keyboard_arrow_uptop

After 252 interleague games, we have a final tally for 2012: AL 142, NL 110. That's a .563 winning percentage for the AL, which translates to a 91-win pace over a 162-game season. The AL has now taken the NL's lunch money in interleague play for nine consecutive seasons.

Here's what the AL's yearly winning percentage has looked like since the start of interleague play:

Overall, the AL has won at a .525 clip since 1997, going 2079-1883. Since the winning streak started in 2004, the AL's record is 1246-1020 (.550). The NL actually narrowed the gap for three consecutive seasons from 2009-11, but the AL lengthened its lead this year, possibly as a result of importing more talent over the offseason.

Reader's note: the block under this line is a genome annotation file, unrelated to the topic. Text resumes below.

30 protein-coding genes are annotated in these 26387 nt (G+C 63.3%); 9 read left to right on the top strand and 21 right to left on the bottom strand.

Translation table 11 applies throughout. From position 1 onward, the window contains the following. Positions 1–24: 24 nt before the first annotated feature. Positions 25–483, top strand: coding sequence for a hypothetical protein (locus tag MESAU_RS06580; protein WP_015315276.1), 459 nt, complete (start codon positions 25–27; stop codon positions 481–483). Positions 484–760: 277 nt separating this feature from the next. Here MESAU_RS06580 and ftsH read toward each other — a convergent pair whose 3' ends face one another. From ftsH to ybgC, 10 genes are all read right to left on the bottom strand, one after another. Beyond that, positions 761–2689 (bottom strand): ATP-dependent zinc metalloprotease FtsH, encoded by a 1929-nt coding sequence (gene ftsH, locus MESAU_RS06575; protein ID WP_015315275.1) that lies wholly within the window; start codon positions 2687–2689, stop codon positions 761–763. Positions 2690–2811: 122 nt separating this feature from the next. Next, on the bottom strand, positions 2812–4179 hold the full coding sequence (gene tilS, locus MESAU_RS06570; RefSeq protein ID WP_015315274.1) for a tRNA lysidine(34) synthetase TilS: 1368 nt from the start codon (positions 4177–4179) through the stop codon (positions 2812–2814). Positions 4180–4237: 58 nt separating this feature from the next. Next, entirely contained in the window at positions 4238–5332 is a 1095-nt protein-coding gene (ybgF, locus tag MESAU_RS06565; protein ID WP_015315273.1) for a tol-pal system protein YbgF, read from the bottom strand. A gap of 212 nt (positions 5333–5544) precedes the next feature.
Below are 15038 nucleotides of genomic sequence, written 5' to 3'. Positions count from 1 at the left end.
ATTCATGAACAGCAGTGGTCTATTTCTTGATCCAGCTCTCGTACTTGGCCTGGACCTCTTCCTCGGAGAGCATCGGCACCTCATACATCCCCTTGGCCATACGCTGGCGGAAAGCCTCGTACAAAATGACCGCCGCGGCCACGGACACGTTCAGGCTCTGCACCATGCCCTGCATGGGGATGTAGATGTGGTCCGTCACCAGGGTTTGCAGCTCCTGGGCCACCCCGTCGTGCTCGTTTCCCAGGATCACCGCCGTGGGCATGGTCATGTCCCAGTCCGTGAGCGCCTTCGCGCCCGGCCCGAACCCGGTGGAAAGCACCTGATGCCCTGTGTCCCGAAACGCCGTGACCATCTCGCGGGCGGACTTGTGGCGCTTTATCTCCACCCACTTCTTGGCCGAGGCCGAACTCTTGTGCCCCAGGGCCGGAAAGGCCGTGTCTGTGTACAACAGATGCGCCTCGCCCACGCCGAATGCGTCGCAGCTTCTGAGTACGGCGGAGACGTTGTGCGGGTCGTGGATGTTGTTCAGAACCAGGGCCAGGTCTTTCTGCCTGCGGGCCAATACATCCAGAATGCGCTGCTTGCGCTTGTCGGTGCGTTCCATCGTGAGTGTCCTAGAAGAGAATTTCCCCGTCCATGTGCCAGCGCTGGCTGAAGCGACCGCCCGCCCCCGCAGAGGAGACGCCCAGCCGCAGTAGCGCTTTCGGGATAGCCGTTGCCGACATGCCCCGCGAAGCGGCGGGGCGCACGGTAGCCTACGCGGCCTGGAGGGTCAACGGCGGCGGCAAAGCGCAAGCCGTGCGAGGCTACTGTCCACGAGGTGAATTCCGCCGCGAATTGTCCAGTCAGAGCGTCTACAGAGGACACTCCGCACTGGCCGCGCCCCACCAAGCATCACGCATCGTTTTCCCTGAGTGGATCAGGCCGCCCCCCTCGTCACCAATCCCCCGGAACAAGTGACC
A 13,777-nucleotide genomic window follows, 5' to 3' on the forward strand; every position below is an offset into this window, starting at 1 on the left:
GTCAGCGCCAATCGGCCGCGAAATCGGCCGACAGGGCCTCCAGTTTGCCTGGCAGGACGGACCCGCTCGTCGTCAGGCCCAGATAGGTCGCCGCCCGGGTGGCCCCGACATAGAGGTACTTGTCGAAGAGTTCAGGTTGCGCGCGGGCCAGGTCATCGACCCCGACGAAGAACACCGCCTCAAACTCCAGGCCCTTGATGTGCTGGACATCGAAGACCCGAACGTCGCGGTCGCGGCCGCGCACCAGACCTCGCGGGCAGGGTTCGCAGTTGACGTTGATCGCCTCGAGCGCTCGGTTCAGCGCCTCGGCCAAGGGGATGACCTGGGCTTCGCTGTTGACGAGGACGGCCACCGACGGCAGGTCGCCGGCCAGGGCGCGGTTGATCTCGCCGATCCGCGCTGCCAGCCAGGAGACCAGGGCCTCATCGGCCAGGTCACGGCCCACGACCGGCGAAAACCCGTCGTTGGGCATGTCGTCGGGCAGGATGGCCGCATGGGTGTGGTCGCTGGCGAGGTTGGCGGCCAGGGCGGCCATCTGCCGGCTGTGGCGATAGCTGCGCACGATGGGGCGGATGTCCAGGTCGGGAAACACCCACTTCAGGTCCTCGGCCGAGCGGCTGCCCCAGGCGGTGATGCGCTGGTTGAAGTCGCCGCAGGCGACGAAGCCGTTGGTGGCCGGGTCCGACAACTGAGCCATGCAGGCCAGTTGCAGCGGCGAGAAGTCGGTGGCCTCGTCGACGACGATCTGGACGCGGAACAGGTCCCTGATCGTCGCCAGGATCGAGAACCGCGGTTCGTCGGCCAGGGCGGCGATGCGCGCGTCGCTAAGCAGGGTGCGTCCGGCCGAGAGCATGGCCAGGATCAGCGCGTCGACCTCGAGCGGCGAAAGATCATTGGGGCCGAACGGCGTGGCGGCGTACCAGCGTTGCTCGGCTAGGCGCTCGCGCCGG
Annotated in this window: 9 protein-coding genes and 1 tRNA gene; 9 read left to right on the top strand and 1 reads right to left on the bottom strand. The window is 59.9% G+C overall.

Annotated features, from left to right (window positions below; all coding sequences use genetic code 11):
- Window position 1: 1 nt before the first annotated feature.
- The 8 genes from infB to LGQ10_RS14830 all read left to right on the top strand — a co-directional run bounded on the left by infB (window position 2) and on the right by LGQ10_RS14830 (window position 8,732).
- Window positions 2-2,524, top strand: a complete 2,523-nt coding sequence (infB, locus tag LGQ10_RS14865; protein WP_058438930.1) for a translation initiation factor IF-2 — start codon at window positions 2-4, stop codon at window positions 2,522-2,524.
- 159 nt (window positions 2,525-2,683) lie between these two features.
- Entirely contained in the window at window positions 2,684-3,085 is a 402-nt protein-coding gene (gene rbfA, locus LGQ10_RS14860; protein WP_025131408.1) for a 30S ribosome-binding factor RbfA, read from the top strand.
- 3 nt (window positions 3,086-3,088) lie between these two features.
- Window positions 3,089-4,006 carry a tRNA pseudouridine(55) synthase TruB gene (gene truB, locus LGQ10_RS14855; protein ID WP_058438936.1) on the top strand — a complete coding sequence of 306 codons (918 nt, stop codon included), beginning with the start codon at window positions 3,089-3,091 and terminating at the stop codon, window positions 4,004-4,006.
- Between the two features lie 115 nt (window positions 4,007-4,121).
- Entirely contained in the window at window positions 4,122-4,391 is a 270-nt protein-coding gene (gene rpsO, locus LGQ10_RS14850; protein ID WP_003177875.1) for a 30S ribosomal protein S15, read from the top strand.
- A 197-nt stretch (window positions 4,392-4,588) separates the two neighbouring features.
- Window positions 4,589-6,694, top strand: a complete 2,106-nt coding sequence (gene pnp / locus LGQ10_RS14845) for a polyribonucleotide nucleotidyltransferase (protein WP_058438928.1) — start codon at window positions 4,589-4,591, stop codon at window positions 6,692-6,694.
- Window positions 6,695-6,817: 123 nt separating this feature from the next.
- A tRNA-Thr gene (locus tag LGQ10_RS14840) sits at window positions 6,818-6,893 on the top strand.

Several reasons have been proposed for the AL's recent run of success—this summary by Justin Inaz is a couple years old, but it still pretty much covers it. Regardless of the factors responsible for the 21st-century swing toward the AL, league strength is cyclical, and neither league is inherently superior, at least to the extent that the AL has been lately. The NL outclassed the AL over the first seven seasons of interleague, and it will again. We're just not sure when.*

*Though dumping the Astros on the AL next year won't hurt.